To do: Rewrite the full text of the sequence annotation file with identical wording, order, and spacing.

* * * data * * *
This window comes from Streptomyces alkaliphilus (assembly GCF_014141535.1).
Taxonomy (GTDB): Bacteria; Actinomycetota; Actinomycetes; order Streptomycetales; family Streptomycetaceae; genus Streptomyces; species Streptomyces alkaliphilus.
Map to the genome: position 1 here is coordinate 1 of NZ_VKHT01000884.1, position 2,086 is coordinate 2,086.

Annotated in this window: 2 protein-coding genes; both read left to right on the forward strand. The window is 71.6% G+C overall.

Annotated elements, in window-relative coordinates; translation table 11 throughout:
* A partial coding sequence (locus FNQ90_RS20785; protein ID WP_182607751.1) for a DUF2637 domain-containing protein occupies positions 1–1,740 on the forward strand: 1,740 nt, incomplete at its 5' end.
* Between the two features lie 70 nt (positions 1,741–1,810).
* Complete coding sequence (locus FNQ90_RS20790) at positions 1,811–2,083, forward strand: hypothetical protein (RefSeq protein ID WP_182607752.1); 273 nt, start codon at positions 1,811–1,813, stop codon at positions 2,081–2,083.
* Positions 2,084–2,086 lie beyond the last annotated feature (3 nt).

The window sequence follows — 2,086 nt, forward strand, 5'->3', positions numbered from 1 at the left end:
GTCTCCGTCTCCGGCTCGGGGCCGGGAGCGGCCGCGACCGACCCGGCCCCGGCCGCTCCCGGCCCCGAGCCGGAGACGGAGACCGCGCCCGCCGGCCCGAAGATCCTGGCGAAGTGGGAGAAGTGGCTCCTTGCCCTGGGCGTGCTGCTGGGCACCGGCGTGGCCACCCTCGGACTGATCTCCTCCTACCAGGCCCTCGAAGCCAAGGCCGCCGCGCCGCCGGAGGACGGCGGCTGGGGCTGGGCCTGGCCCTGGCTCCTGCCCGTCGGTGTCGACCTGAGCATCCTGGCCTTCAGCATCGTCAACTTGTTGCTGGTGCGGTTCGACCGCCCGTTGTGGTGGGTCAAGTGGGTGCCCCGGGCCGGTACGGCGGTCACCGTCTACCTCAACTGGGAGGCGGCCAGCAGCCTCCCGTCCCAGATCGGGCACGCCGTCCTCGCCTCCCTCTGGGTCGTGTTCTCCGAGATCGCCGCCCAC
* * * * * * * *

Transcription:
This window comes from Streptomyces alkaliphilus (assembly GCF_014141535.1).
Taxonomy (GTDB): Bacteria; Actinomycetota; Actinomycetes; order Streptomycetales; family Streptomycetaceae; genus Streptomyces; species Streptomyces alkaliphilus.
Map to the genome: position 1 here is coordinate 1 of NZ_VKHT01000884.1, position 2,086 is coordinate 2,086.

Annotated in this window: 2 protein-coding genes; both read left to right on the forward strand. The window is 71.6% G+C overall.

Annotated elements, in window-relative coordinates; translation table 11 throughout:
* A partial coding sequence (locus FNQ90_RS20785; protein ID WP_182607751.1) for a DUF2637 domain-containing protein occupies positions 1–1,740 on the forward strand: 1,740 nt, incomplete at its 5' end.
* Between the two features lie 70 nt (positions 1,741–1,810).
* Complete coding sequence (locus FNQ90_RS20790) at positions 1,811–2,083, forward strand: hypothetical protein (RefSeq protein ID WP_182607752.1); 273 nt, start codon at positions 1,811–1,813, stop codon at positions 2,081–2,083.
* Positions 2,084–2,086 lie beyond the last annotated feature (3 nt).

The window sequence follows — 2,086 nt, forward strand, 5'->3', positions numbered from 1 at the left end:
GTCTCCGTCTCCGGCTCGGGGCCGGGAGCGGCCGCGACCGACCCGGCCCCGGCCGCTCCCGGCCCCGAGCCGGAGACGGAGACCGCGCCCGCCGGCCCGAAGATCCTGGCGAAGTGGGAGAAGTGGCTCCTTGCCCTGGGCGTGCTGCTGGGCACCGGCGTGGCCACCCTCGGACTGATCTCCTCCTACCAGGCCCTCGAAGCCAAGGCCGCCGCGCCGCCGGAGGACGGCGGCTGGGGCTGGGCCTGGCCCTGGCTCCTGCCCGTCGGTGTCGACCTGAGCATCCTGGCCTTCAGCATCGTCAACTTGTTGCTGGTGCGGTTCGACCGCCCGTTGTGGTGGGTCAAGTGGGTGCCCCGGGCCGGTACGGCGGTCACCGTCTACCTCAACTGGGAGGCGGCCAGCAGCCTCCCGTCCCAGATCGGGCACGCCGTCCTCGCCTCCCTCTGGGTCGTGTTCTCCGAGATCGCCGCCCAC